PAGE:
Springfield hit by headwinds but conditions improve
Housebuilder Springfield Properties said the market had taken a hit from last September’s mini-budget while the Scottish government’s rent controls saw it cancel plans to build affordable homes.
These and other headwinds, such as rising costs, saw pre-tax profit for the half year to the end of November fall 5% from £6.2 million to £5.9m.
Revenue increased by 85.6% to £161.9m (H1 2022: £87.3m). This primarily reflects significant growth in private housing along with a strategic land sale and increased revenue in contract housing.
There was a significant impact from build cost inflation, particularly on fixed-price contracts in affordable housing, affecting margins across the group.
While the group said it maintains a strong financial position, given the continued market uncertainty, the board has taken the decision not to propose an interim dividend
Decisive action has been taken during, and post period across the business to address the market conditions, resulting in expected annualised cost savings of approximately £3m.
Innes Smith, chief executive, said it had been a “challenging period for the housebuilding industry” but there were signs that market conditions are improving.
“The UK government’s mini-budget in September reduced the confidence of homebuyers and the cost of mortgages increased significantly,” he said.
“Our affordable housing business was greatly impacted by build cost inflation and, with the Scottish Government still to review its affordable housing investment benchmark, it is not currently possible to continue building affordable homes at the same pace as we have in the past.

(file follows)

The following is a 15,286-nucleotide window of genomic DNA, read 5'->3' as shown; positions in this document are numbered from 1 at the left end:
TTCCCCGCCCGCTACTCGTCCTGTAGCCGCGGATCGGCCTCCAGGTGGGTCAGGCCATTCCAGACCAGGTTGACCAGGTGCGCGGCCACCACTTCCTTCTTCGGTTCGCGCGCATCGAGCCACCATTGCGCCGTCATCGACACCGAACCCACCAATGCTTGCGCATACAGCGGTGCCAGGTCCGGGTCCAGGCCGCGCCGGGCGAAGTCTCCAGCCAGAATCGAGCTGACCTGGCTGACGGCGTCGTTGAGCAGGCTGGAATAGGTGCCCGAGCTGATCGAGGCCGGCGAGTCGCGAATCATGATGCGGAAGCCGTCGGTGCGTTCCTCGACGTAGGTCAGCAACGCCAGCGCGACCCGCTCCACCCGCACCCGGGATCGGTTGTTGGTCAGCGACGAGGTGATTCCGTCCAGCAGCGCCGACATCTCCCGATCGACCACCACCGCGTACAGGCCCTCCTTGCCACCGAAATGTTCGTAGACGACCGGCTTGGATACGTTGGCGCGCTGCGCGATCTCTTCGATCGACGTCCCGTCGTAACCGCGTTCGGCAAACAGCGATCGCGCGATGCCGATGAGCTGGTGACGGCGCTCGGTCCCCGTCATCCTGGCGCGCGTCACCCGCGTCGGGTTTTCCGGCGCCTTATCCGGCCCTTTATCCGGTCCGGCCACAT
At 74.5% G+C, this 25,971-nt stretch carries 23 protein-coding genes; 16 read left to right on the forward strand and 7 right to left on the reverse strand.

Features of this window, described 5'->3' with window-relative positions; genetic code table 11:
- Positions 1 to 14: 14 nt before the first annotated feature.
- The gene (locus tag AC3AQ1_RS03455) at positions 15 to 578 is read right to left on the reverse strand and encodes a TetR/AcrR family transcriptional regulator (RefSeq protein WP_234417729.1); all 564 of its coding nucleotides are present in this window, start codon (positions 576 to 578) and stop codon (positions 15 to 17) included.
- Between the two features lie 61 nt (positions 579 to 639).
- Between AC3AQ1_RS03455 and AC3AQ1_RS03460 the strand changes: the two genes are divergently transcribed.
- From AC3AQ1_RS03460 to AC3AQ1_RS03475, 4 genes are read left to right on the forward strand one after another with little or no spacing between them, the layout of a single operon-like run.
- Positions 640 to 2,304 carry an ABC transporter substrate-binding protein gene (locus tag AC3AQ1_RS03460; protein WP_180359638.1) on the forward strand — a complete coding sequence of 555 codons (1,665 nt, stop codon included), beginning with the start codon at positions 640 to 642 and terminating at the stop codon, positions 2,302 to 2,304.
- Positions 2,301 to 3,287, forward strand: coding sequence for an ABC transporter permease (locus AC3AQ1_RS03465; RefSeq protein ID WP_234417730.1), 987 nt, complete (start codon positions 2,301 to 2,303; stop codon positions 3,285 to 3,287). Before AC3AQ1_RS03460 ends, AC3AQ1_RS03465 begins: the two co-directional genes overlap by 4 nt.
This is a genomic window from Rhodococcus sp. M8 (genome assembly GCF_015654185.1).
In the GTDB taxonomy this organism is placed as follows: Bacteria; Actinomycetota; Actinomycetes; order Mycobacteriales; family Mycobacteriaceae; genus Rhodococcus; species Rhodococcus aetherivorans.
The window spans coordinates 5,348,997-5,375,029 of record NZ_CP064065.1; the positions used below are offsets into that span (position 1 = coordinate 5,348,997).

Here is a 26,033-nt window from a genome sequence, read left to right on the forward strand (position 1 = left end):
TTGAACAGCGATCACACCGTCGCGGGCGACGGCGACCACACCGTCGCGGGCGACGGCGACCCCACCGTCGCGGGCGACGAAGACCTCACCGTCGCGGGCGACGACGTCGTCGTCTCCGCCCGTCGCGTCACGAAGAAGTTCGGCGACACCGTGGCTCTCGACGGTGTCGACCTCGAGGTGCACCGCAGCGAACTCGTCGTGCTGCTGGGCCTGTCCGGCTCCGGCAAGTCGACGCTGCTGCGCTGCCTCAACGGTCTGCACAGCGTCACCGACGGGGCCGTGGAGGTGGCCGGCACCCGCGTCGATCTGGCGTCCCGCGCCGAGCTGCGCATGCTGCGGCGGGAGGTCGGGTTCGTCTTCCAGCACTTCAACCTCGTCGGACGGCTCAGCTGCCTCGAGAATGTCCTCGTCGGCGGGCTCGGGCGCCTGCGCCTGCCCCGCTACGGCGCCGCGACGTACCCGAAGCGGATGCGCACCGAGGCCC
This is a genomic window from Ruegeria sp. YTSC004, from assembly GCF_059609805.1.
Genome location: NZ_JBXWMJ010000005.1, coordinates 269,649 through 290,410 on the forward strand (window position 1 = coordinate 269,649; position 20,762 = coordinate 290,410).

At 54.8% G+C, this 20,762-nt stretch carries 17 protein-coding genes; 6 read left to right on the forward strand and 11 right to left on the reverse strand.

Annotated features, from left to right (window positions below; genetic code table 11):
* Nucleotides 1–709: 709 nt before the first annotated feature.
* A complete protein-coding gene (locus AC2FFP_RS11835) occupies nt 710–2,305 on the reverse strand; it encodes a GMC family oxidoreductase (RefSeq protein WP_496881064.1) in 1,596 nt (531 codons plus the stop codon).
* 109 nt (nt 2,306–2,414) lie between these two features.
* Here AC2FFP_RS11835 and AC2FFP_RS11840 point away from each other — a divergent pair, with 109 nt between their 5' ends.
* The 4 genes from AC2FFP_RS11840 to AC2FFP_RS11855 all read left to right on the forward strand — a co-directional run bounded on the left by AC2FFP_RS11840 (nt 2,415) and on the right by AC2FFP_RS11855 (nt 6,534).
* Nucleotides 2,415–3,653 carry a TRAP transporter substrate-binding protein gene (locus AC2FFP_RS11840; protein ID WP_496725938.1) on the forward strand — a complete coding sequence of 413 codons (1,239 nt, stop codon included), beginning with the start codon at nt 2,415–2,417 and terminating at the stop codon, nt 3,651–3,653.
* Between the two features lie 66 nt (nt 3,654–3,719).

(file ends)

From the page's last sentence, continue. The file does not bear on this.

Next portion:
“Our plans to deliver additional homes for families through PRS were unfortunately withdrawn as a result of the Scottish Government’s intervention in rent control.”
He added that the industry-wide stalling of land purchases meant that the company could not secure acceptable value for additional sales to one that completed.
“We have taken decisive action in response to these conditions. We’ve paused entering new long-term affordable housing contracts and reduced our fixed cost base,” he said.
“We’ve made a strategic land sale on good terms; reduced land buying activity; and are approaching new site openings with caution.
“We are also encouraged by the signs that market conditions are improving. While it is too early to call a recovery, the green shoots we are experiencing and which are being seen across the industry, through increased reservations and visitor levels, are encouraging.”
He insisted that the foundations of Springfield remain strong and said the company has a large land bank, over half of which has planning.
“This, combined with the actions we are taking as we focus on reducing our net debt position, provides an excellent platform from which we can take advantage as the markets continue to improve and we remain confident in our future prospects and ability to generate shareholder value.”